During the Second World War, America possessed the great military leaders needed to guide its armed forces successfully through that terrible ordeal. Those leaders, whose prewar origins have often been obscure, met the challenges of worldwide conflict and went on to provide direction for the United States in the turbulent decades that followed. One of those legendary figures was Omar Nelson Bradley, General of the Army and first Chairman of the Joint Chiefs of Staff.
General Bradley was a product of the American interwar Army, an institution that produced men like George C. Marshall, Dwight D. Eisenhower, and George S. Patton. Small in size and lacking modern equipment, the U.S. Army of the 1920s and 1930s focused on education and doctrine and, when in could afford to do so, on training. Officers like Omar Bradley honed their leadership and warfighting skills during this seemingly somnolent period in American military history and the led America's Army through war and peace in the difficult decades of the 1940s and 1950s.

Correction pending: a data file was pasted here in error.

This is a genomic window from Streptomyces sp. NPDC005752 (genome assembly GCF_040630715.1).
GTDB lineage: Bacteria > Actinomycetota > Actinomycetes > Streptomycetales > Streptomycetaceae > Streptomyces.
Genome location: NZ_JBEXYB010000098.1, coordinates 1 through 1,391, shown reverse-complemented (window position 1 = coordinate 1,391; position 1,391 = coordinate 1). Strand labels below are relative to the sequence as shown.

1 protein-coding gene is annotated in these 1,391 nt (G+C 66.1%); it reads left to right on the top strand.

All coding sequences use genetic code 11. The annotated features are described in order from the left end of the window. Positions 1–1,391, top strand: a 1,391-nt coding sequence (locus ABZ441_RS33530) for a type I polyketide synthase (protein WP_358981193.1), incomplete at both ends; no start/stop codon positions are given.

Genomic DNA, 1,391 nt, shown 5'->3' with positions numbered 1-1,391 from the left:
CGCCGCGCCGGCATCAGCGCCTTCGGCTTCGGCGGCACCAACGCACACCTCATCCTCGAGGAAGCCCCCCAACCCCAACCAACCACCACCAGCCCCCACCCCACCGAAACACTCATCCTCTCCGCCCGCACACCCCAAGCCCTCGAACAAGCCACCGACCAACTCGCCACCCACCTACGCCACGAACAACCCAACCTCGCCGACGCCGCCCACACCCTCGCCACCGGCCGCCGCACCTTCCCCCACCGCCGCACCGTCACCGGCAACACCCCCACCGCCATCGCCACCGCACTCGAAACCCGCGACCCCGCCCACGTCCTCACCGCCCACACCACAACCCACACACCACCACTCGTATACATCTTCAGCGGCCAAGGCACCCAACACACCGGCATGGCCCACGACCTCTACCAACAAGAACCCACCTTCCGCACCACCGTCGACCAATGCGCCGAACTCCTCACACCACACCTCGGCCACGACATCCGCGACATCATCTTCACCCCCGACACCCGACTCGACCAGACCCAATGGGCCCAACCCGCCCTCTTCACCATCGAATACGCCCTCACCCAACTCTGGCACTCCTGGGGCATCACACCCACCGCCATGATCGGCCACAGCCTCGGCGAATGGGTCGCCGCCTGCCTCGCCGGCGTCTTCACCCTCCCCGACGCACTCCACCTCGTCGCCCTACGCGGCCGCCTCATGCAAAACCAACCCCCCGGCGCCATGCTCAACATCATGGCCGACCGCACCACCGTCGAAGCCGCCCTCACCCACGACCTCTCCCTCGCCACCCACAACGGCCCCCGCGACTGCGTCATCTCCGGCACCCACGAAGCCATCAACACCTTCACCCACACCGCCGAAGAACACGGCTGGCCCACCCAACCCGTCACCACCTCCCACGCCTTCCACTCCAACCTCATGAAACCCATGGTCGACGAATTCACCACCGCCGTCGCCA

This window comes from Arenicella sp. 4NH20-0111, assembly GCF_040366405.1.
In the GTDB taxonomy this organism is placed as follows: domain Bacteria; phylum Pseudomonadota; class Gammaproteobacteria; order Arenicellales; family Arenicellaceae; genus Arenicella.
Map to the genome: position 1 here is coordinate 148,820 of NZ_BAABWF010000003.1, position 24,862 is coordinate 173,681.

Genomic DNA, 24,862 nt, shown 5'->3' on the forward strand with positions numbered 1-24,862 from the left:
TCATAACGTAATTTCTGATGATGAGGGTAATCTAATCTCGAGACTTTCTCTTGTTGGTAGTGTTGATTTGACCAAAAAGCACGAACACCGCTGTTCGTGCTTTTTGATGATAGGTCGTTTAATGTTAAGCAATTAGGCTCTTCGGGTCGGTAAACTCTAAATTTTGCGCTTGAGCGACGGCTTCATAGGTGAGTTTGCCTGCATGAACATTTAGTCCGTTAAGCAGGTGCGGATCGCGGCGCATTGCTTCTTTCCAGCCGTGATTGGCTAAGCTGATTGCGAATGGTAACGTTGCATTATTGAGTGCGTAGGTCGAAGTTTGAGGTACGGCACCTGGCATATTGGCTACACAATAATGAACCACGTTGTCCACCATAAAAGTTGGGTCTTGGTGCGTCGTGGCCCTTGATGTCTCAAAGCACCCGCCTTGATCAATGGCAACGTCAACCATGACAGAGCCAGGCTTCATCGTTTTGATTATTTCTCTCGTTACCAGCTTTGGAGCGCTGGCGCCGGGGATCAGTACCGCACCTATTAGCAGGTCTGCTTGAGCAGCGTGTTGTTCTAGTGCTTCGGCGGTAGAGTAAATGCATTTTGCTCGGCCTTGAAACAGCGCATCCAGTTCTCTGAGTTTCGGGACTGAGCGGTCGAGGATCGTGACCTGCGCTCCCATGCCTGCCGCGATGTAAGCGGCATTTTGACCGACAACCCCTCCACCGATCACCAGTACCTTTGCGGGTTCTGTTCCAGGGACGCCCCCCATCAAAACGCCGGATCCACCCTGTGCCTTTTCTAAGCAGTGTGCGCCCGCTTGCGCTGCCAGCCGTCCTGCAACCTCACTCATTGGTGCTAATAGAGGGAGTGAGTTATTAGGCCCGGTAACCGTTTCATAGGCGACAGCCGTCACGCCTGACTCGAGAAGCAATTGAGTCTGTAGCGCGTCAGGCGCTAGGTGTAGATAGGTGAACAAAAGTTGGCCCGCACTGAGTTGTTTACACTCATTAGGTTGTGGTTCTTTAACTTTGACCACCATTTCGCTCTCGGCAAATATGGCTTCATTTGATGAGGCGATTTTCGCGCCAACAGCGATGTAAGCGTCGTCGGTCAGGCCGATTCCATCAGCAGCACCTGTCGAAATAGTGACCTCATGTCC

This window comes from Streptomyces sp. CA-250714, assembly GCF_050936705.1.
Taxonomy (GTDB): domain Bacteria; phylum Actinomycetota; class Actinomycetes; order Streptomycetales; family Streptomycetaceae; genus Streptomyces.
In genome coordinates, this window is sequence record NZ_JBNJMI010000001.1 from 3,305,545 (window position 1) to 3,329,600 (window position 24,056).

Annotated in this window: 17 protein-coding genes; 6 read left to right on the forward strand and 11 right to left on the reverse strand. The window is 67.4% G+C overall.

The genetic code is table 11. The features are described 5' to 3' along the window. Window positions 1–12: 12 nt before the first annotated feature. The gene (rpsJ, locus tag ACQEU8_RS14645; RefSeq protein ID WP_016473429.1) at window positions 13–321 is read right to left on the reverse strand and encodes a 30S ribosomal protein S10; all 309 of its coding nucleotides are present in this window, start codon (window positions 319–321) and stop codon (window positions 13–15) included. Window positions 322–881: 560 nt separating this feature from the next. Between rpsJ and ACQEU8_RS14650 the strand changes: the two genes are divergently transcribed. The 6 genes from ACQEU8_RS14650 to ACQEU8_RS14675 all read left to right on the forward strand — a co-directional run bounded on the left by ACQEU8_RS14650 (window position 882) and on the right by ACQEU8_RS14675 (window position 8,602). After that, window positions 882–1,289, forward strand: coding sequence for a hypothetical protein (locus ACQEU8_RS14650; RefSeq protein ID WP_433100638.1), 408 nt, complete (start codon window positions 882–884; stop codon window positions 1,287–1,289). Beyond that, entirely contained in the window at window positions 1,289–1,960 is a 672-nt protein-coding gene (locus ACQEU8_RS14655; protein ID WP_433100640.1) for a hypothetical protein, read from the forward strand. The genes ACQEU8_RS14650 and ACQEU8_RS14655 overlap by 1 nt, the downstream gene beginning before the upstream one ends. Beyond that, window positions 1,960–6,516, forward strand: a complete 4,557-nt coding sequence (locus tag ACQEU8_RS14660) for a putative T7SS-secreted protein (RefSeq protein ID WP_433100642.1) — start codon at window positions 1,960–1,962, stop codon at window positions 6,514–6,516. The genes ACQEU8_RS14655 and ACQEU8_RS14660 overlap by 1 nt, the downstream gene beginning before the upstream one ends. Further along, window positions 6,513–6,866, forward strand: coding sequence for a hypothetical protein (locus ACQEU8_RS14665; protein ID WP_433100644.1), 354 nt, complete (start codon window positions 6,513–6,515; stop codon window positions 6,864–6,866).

To better understand the development of such leaders, this pamphlet traces the young Bradley through the prewar period and follows his rapid transition to positions of greater authority during the war years and ultimately his assumption of greater responsibilities in the changing postwar world. This short biography, written by Dr. Charles E. Kirkpatrick in remembrance of the one hundredth anniversary of Bradley's birth, gives us an opportunity to reflect on how military service has prepared so many Americans to contribute so much to the Nation and the world.
- General of the Army Omar Nelson Bradley, Chief of Staff, United States Army. Portrait by Clarence Lamont MacNelly, 1972.